Following Pfc. Bradley Manning’s statement in court, Justice Department whistleblower Jesselyn Radack shares her reaction to the statement and thoughts on his case. She addresses whether Manning is a whistleblower and considers the prosecution she went through, along with her work at the Government Accountability Project representing whistleblowers.

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According to the regular Whistleblower Protection Act, officials are normally not to take “adverse personnel actions against an employee as reprisal for their disclosure of information that they reasonably believe evidences a violation of any law, rule, regulation,” Jesselyn Radack, former Justice Department employee and whistleblower explains. Information on “ross mismanagement, gross waste of funds, abuse of authority or a substantial danger to public health or safety,” is covered as well.

Pfc. Bradley Manning, who disclosed information to WikiLeaks and is being prosecuted by the military for his acts, clearly witnessed crimes. “What he was witnessing was abusive in his opinion and could be believed to be a danger to public health and safety to the extent that innocent people,” Radack adds. “The problem is the Whistleblower Protection Act excludes national security and intelligence people, but luckily for Bradley there is a Military Whistleblower Protection Act, which prohibits anyone from taking, threatening or withholding a personnel action against a member of the armed forces as reprisal for making or preparing protected communications.”

What this act lists is the following: a protected communication is any lawful communication to a member of Congress or an inspector general as well as any communication made to a person or organization designated under competent regulations to receive such communications. “That gives him a little more latitude to go to Congress or an inspector general.” For civilians, whistleblowers can go to a rights organization or a media/press rights organization. Manning’s problem is WikiLeaks is “not an organization designated under regulations to receive communications” if this act was even applied.

“A lot of whistleblowers complain to the wrong entity,” Radack notes. National security and intelligence whistleblowers go to the Office of Special Counsel, which does not offer protection to national security or intelligence whistleblowers. As the Government Accountability Project’s National Security and Human Rights Director, she has represented whistleblowers who went to the inspector general of the wrong government agency or to an agency related to where they are employed.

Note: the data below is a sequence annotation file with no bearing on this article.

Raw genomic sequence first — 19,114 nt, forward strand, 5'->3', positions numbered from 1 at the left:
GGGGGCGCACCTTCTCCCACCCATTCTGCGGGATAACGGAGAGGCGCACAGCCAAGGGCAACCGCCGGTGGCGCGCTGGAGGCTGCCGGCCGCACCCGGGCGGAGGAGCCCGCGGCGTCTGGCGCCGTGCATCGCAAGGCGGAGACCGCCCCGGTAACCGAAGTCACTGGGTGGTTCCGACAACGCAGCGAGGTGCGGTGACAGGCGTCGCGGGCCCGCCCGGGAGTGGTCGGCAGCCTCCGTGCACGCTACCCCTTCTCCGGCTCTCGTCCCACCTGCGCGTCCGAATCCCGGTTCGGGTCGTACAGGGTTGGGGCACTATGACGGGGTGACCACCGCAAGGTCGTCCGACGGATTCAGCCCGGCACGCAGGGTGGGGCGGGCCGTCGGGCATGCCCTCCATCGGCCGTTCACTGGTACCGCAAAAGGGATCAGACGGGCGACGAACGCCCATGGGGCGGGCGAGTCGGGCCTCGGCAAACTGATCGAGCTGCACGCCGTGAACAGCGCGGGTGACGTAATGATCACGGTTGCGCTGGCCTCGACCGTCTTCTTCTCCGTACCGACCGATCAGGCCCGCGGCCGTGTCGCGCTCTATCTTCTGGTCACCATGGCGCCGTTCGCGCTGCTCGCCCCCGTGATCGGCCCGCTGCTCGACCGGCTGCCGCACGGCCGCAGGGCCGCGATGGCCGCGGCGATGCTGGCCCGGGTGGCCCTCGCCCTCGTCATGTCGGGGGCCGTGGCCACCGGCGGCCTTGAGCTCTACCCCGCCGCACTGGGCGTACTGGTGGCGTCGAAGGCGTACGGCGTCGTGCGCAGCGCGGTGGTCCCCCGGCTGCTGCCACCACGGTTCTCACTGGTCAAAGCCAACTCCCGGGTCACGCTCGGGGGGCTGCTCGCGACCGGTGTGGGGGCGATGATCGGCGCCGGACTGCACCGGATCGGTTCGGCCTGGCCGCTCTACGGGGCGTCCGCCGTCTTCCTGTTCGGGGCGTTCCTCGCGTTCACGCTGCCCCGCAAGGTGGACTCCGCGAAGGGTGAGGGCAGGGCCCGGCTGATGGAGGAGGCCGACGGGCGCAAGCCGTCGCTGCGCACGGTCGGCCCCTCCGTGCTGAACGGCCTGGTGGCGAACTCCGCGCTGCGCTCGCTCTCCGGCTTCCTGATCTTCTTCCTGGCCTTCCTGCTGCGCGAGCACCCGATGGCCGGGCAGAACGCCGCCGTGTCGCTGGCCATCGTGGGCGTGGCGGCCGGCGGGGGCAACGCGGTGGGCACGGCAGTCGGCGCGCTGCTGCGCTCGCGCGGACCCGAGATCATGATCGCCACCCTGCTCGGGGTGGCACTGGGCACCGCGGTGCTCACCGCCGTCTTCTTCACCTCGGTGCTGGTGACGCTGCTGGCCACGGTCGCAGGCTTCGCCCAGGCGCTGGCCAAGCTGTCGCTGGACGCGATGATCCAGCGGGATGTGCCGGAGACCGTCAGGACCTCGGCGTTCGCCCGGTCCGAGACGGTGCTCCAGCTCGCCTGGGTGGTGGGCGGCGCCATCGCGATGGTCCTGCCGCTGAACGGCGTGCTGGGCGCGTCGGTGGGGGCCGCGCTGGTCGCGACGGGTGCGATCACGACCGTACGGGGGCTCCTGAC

Furthermore, there are recent examples of people going to inspector generals after going to their boss, who have been criminally prosecuted. NSA whistleblower Thomas Drake was indicted and prosecuted. State Department employee Peter Van Buren was threatened with criminal prosecution for not going through official channels to get his book approved (even though the 30-day period for approval had elapsed and he was technically allowed to have it published).

“I have no idea if you were in a war zone how you’d be making protected communications to inspector general or member of Congress,” Radack declares. (She does not know if soldiers are informed there is such a thing as a Military Whistleblower Protection Act. In contrast, soldiers are required to be notified of laws for reporting sexual assault or harassment in the military.)

Radack addresses a key issue many have had with Manning’s acts. It has been said, if he only had released the “Collateral Murder,” it would be easier to support him. She says the Justice Department will go after people who for disclosing too little information or too much information. The amount does not matter and will be used against whistleblowers to win cases where prosecutors decide to pursue individuals for disclosures.

With regards to his statement, she says, “Manning was doing a deliberative thought process about how to get this information into the public, which I think is a goal of a lot of whistleblowers. They want to remain anonymous and they want to get the information out there to the public. In that sense, he very much fits the profile of a classic whistleblower.”

There is a difference between “leaking” and “whistleblowing.” Leaking is “done for no other purpose than to destroy someone or to take them down,” she argues. “Whereas, whistleblowing is done for the greater good or the public interest. That is why I hate when they call whistleblowers “leakers.” When Dick Cheney and Scooter Libby leaked Valerie Plame’s name,” say adds, “That was a leak. That was done purely to retaliate against her husband for his op-ed [in the New York Times]. There was no social good or public interest reason to do that.”

Manning may not have been familiar with whistleblower protection law, but he thought there should be “public debate and discussion.” That “made it crystal clear to me” that he was a whistleblower, just like statements in the chat logs had previously made it clear.

Radack identifies with what Manning said about his conscience being clear after he gave the material to WikiLeaks. There is a load taken off you if you give it to another organization. “At least it is out there” now, and “some other people have access.” It is impossible to control what a reporter puts in an article. Nobody really knows for certain the information will surface in a story, but it is a huge relief after “carrying around that kind of information” to finally see it receiving widespread attention.